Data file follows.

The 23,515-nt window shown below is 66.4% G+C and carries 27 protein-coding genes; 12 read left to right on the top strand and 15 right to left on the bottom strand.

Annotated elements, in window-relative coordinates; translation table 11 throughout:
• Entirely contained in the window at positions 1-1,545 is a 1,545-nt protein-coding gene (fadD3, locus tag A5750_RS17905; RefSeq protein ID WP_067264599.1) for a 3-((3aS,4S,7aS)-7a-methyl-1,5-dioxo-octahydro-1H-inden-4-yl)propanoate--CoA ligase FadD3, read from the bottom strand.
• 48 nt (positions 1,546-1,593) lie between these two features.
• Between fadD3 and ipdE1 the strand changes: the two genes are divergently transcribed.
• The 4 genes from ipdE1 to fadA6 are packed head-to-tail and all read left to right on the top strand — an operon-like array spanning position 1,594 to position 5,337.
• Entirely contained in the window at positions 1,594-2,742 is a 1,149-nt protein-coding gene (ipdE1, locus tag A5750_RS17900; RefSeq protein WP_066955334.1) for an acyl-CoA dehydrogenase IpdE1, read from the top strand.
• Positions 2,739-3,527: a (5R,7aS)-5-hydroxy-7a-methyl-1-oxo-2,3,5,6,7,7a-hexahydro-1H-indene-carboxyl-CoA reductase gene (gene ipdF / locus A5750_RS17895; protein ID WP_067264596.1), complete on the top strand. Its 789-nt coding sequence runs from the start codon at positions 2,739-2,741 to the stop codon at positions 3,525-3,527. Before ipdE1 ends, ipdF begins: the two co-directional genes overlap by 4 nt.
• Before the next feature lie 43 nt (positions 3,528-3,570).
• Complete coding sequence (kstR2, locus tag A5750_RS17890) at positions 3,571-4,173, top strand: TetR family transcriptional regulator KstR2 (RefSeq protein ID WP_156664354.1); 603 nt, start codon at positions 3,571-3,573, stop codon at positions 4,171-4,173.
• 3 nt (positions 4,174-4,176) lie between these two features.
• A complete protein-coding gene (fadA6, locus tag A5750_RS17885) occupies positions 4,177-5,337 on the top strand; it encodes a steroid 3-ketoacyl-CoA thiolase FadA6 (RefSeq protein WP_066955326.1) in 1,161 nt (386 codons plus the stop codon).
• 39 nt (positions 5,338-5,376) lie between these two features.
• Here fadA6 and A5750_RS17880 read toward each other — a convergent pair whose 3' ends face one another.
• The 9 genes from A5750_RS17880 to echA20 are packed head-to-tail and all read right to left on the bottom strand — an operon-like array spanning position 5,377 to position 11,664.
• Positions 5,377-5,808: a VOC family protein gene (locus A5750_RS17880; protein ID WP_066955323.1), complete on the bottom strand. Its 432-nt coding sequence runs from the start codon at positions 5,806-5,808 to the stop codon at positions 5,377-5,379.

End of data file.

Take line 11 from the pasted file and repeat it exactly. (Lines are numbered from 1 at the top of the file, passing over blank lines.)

• 3 nt (positions 4,174-4,176) lie between these two features.